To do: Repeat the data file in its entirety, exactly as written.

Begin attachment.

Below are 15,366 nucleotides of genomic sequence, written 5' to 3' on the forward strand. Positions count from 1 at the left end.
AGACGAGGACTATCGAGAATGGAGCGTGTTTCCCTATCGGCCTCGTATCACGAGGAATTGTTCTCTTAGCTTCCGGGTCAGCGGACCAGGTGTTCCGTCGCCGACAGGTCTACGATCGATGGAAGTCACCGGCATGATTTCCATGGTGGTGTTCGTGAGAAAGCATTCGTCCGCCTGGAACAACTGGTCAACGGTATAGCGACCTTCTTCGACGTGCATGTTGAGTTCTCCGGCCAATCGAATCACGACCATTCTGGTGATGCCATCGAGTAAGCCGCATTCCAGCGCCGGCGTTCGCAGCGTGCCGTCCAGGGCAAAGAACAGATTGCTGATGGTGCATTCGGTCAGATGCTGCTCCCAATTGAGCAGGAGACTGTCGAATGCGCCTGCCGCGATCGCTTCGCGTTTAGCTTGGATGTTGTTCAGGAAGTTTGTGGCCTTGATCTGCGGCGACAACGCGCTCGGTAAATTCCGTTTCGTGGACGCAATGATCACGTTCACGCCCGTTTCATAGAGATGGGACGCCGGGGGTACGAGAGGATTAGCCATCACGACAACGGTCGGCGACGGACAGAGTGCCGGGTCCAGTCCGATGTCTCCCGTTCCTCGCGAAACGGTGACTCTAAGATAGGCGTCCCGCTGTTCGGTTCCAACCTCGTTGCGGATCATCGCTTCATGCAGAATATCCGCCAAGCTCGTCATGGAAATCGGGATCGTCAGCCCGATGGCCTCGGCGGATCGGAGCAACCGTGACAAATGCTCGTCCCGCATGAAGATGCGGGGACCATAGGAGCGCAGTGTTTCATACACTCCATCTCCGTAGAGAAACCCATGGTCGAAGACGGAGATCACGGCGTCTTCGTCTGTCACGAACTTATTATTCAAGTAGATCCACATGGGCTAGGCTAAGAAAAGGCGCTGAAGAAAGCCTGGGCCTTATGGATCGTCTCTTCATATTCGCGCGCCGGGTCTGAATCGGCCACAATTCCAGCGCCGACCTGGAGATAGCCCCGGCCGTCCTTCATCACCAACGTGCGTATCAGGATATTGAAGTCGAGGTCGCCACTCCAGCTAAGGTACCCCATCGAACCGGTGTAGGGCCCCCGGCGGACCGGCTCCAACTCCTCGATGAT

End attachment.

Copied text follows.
Below are 15,366 nucleotides of genomic sequence, written 5' to 3' on the forward strand. Positions count from 1 at the left end.
AGACGAGGACTATCGAGAATGGAGCGTGTTTCCCTATCGGCCTCGTATCACGAGGAATTGTTCTCTTAGCTTCCGGGTCAGCGGACCAGGTGTTCCGTCGCCGACAGGTCTACGATCGATGGAAGTCACCGGCATGATTTCCATGGTGGTGTTCGTGAGAAAGCATTCGTCCGCCTGGAACAACTGGTCAACGGTATAGCGACCTTCTTCGACGTGCATGTTGAGTTCTCCGGCCAATCGAATCACGACCATTCTGGTGATGCCATCGAGTAAGCCGCATTCCAGCGCCGGCGTTCGCAGCGTGCCGTCCAGGGCAAAGAACAGATTGCTGATGGTGCATTCGGTCAGATGCTGCTCCCAATTGAGCAGGAGACTGTCGAATGCGCCTGCCGCGATCGCTTCGCGTTTAGCTTGGATGTTGTTCAGGAAGTTTGTGGCCTTGATCTGCGGCGACAACGCGCTCGGTAAATTCCGTTTCGTGGACGCAATGATCACGTTCACGCCCGTTTCATAGAGATGGGACGCCGGGGGTACGAGAGGATTAGCCATCACGACAACGGTCGGCGACGGACAGAGTGCCGGGTCCAGTCCGATGTCTCCCGTTCCTCGCGAAACGGTGACTCTAAGATAGGCGTCCCGCTGTTCGGTTCCAACCTCGTTGCGGATCATCGCTTCATGCAGAATATCCGCCAAGCTCGTCATGGAAATCGGGATCGTCAGCCCGATGGCCTCGGCGGATCGGAGCAACCGTGACAAATGCTCGTCCCGCATGAAGATGCGGGGACCATAGGAGCGCAGTGTTTCATACACTCCATCTCCGTAGAGAAACCCATGGTCGAAGACGGAGATCACGGCGTCTTCGTCTGTCACGAACTTATTATTCAAGTAGATCCACATGGGCTAGGCTAAGAAAAGGCGCTGAAGAAAGCCTGGGCCTTATGGATCGTCTCTTCATATTCGCGCGCCGGGTCTGAATCGGCCACAATTCCAGCGCCGACCTGGAGATAGCCCCGGCCGTCCTTCATCACCAACGTGCGTATCAGGATATTGAAGTCGAGGTCGCCACTCCAGCTAAGGTACCCCATCGAACCGGTGTAGGGCCCCCGGCGGACCGGCTCCAACTCCTCGATGAT